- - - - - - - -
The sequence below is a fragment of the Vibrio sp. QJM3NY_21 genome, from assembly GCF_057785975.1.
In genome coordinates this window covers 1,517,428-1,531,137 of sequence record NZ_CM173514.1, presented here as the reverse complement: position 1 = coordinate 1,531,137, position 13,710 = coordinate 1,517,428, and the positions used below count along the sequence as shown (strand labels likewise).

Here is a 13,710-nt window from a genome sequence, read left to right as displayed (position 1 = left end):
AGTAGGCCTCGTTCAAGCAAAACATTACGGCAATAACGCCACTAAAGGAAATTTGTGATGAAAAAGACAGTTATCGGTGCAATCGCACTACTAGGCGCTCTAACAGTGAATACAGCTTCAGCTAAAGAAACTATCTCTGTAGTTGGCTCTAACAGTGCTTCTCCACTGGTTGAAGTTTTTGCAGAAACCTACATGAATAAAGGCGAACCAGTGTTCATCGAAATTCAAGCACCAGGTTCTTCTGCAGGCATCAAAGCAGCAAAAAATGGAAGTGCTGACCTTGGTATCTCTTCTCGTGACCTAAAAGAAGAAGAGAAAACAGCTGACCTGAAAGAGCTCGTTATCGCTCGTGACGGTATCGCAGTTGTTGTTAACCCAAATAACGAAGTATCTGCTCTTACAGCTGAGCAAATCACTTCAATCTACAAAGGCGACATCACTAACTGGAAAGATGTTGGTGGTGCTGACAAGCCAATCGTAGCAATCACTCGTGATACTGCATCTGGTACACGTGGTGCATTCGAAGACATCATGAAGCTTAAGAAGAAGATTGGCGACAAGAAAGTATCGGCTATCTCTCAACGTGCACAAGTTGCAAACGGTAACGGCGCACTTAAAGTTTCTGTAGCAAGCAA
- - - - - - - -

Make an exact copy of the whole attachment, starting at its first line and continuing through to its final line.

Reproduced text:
The sequence below is a fragment of the Vibrio sp. QJM3NY_21 genome, from assembly GCF_057785975.1.
In genome coordinates this window covers 1,517,428-1,531,137 of sequence record NZ_CM173514.1, presented here as the reverse complement: position 1 = coordinate 1,531,137, position 13,710 = coordinate 1,517,428, and the positions used below count along the sequence as shown (strand labels likewise).

Here is a 13,710-nt window from a genome sequence, read left to right as displayed (position 1 = left end):
AGTAGGCCTCGTTCAAGCAAAACATTACGGCAATAACGCCACTAAAGGAAATTTGTGATGAAAAAGACAGTTATCGGTGCAATCGCACTACTAGGCGCTCTAACAGTGAATACAGCTTCAGCTAAAGAAACTATCTCTGTAGTTGGCTCTAACAGTGCTTCTCCACTGGTTGAAGTTTTTGCAGAAACCTACATGAATAAAGGCGAACCAGTGTTCATCGAAATTCAAGCACCAGGTTCTTCTGCAGGCATCAAAGCAGCAAAAAATGGAAGTGCTGACCTTGGTATCTCTTCTCGTGACCTAAAAGAAGAAGAGAAAACAGCTGACCTGAAAGAGCTCGTTATCGCTCGTGACGGTATCGCAGTTGTTGTTAACCCAAATAACGAAGTATCTGCTCTTACAGCTGAGCAAATCACTTCAATCTACAAAGGCGACATCACTAACTGGAAAGATGTTGGTGGTGCTGACAAGCCAATCGTAGCAATCACTCGTGATACTGCATCTGGTACACGTGGTGCATTCGAAGACATCATGAAGCTTAAGAAGAAGATTGGCGACAAGAAAGTATCGGCTATCTCTCAACGTGCACAAGTTGCAAACGGTAACGGCGCACTTAAAGTTTCTGTAGCAAGCAA